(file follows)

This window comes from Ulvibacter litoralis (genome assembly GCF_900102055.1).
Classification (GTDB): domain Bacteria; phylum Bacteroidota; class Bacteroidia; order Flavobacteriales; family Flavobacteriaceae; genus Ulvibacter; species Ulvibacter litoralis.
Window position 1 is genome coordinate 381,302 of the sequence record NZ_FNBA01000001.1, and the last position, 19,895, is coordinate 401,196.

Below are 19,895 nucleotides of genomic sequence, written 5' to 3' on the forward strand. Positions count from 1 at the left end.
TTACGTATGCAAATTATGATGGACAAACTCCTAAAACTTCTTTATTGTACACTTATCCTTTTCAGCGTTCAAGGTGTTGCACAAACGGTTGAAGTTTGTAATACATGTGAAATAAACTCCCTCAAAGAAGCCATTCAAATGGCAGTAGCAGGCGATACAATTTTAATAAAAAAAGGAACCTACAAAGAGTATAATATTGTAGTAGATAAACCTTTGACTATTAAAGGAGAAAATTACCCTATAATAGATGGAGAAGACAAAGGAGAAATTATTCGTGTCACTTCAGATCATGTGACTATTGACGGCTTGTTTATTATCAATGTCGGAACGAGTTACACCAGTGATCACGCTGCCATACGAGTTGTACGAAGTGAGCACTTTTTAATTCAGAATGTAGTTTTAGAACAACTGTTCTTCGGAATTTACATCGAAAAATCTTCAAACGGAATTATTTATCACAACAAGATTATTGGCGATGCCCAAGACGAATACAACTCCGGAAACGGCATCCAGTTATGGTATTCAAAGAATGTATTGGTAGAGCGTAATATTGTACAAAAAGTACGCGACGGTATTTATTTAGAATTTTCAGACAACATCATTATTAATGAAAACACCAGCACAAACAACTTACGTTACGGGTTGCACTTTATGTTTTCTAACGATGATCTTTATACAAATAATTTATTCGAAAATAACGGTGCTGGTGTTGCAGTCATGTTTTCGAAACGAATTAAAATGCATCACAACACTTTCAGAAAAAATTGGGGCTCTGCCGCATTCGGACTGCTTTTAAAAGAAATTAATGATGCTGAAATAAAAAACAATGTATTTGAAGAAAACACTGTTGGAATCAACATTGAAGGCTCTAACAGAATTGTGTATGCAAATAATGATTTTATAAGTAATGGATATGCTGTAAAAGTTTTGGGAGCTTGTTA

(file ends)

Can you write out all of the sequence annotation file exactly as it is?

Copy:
This window comes from Ulvibacter litoralis (genome assembly GCF_900102055.1).
Classification (GTDB): domain Bacteria; phylum Bacteroidota; class Bacteroidia; order Flavobacteriales; family Flavobacteriaceae; genus Ulvibacter; species Ulvibacter litoralis.
Window position 1 is genome coordinate 381,302 of the sequence record NZ_FNBA01000001.1, and the last position, 19,895, is coordinate 401,196.

Below are 19,895 nucleotides of genomic sequence, written 5' to 3' on the forward strand. Positions count from 1 at the left end.
TTACGTATGCAAATTATGATGGACAAACTCCTAAAACTTCTTTATTGTACACTTATCCTTTTCAGCGTTCAAGGTGTTGCACAAACGGTTGAAGTTTGTAATACATGTGAAATAAACTCCCTCAAAGAAGCCATTCAAATGGCAGTAGCAGGCGATACAATTTTAATAAAAAAAGGAACCTACAAAGAGTATAATATTGTAGTAGATAAACCTTTGACTATTAAAGGAGAAAATTACCCTATAATAGATGGAGAAGACAAAGGAGAAATTATTCGTGTCACTTCAGATCATGTGACTATTGACGGCTTGTTTATTATCAATGTCGGAACGAGTTACACCAGTGATCACGCTGCCATACGAGTTGTACGAAGTGAGCACTTTTTAATTCAGAATGTAGTTTTAGAACAACTGTTCTTCGGAATTTACATCGAAAAATCTTCAAACGGAATTATTTATCACAACAAGATTATTGGCGATGCCCAAGACGAATACAACTCCGGAAACGGCATCCAGTTATGGTATTCAAAGAATGTATTGGTAGAGCGTAATATTGTACAAAAAGTACGCGACGGTATTTATTTAGAATTTTCAGACAACATCATTATTAATGAAAACACCAGCACAAACAACTTACGTTACGGGTTGCACTTTATGTTTTCTAACGATGATCTTTATACAAATAATTTATTCGAAAATAACGGTGCTGGTGTTGCAGTCATGTTTTCGAAACGAATTAAAATGCATCACAACACTTTCAGAAAAAATTGGGGCTCTGCCGCATTCGGACTGCTTTTAAAAGAAATTAATGATGCTGAAATAAAAAACAATGTATTTGAAGAAAACACTGTTGGAATCAACATTGAAGGCTCTAACAGAATTGTGTATGCAAATAATGATTTTATAAGTAATGGATATGCTGTAAAAGTTTTGGGAGCTTGTTA